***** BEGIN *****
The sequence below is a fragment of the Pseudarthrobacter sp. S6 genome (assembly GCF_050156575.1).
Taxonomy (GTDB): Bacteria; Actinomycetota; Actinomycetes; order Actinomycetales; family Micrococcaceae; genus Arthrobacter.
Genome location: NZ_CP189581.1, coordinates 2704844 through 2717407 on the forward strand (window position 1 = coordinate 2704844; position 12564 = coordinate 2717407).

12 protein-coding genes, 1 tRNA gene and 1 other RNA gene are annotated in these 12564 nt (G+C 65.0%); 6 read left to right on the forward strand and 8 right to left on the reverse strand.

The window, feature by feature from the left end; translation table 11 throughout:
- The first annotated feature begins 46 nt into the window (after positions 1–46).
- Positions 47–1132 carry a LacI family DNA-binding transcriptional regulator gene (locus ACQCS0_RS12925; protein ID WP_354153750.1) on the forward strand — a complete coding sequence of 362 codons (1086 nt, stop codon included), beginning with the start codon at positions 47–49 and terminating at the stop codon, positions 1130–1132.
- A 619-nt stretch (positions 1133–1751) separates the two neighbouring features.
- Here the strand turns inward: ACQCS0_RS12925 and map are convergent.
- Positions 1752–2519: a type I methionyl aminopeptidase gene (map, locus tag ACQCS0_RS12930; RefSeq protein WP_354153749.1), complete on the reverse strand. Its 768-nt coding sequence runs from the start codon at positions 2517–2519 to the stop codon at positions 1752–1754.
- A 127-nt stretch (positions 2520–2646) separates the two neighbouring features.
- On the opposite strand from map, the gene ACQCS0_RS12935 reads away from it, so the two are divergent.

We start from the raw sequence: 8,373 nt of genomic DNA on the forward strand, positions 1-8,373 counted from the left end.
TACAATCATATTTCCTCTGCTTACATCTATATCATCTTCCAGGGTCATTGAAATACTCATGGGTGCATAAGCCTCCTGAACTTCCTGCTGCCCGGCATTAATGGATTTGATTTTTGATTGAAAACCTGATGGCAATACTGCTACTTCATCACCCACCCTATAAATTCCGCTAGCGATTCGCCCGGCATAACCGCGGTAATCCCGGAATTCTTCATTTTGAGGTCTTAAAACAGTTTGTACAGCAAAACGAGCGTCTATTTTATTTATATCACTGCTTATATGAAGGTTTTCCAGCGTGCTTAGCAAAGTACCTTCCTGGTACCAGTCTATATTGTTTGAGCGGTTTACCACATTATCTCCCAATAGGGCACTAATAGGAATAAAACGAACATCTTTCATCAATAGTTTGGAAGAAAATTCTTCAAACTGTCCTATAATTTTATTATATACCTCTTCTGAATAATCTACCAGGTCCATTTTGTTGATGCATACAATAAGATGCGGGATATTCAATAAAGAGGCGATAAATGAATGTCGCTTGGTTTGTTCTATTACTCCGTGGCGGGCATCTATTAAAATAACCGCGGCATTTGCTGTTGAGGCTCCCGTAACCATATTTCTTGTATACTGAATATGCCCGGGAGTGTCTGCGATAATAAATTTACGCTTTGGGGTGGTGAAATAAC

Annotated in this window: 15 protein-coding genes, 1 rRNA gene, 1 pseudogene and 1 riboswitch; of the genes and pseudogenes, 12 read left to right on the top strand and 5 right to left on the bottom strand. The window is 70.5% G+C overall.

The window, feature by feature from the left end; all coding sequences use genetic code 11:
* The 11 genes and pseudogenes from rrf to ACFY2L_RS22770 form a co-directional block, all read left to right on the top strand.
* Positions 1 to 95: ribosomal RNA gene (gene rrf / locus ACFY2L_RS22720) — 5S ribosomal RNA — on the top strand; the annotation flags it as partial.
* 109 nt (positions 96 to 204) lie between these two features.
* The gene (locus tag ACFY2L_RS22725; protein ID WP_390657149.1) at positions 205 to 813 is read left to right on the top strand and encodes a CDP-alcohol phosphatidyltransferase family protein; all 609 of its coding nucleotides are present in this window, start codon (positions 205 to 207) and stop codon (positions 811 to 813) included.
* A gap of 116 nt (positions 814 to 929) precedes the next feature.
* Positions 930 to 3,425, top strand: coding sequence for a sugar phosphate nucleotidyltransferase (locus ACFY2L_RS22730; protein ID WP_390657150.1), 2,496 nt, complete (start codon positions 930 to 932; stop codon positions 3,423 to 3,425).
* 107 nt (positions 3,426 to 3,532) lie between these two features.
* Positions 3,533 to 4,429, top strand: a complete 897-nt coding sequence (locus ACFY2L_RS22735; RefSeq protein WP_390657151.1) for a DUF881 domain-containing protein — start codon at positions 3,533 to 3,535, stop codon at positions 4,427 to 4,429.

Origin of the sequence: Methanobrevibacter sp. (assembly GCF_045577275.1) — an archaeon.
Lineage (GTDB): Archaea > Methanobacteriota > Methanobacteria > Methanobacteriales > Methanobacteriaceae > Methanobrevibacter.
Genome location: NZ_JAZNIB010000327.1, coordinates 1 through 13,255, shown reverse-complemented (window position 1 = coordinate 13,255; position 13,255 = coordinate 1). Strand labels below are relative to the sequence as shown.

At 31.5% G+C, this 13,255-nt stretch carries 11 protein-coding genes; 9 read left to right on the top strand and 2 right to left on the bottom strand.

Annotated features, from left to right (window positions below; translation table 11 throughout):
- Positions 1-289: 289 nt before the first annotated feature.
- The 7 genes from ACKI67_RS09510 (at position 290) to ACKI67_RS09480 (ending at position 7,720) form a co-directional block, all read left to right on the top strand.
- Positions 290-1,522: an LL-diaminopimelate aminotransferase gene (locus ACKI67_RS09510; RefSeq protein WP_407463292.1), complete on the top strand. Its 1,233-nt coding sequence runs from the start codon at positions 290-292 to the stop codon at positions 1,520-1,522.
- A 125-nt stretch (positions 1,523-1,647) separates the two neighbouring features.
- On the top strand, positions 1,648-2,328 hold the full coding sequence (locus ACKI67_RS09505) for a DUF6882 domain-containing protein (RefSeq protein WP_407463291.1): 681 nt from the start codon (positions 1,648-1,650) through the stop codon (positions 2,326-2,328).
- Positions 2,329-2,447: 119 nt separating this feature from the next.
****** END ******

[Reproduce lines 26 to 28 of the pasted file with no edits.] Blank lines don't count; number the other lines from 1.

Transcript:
Lineage (GTDB): Archaea > Methanobacteriota > Methanobacteria > Methanobacteriales > Methanobacteriaceae > Methanobrevibacter.
Genome location: NZ_JAZNIB010000327.1, coordinates 1 through 13,255, shown reverse-complemented (window position 1 = coordinate 13,255; position 13,255 = coordinate 1). Strand labels below are relative to the sequence as shown.

At 31.5% G+C, this 13,255-nt stretch carries 11 protein-coding genes; 9 read left to right on the top strand and 2 right to left on the bottom strand.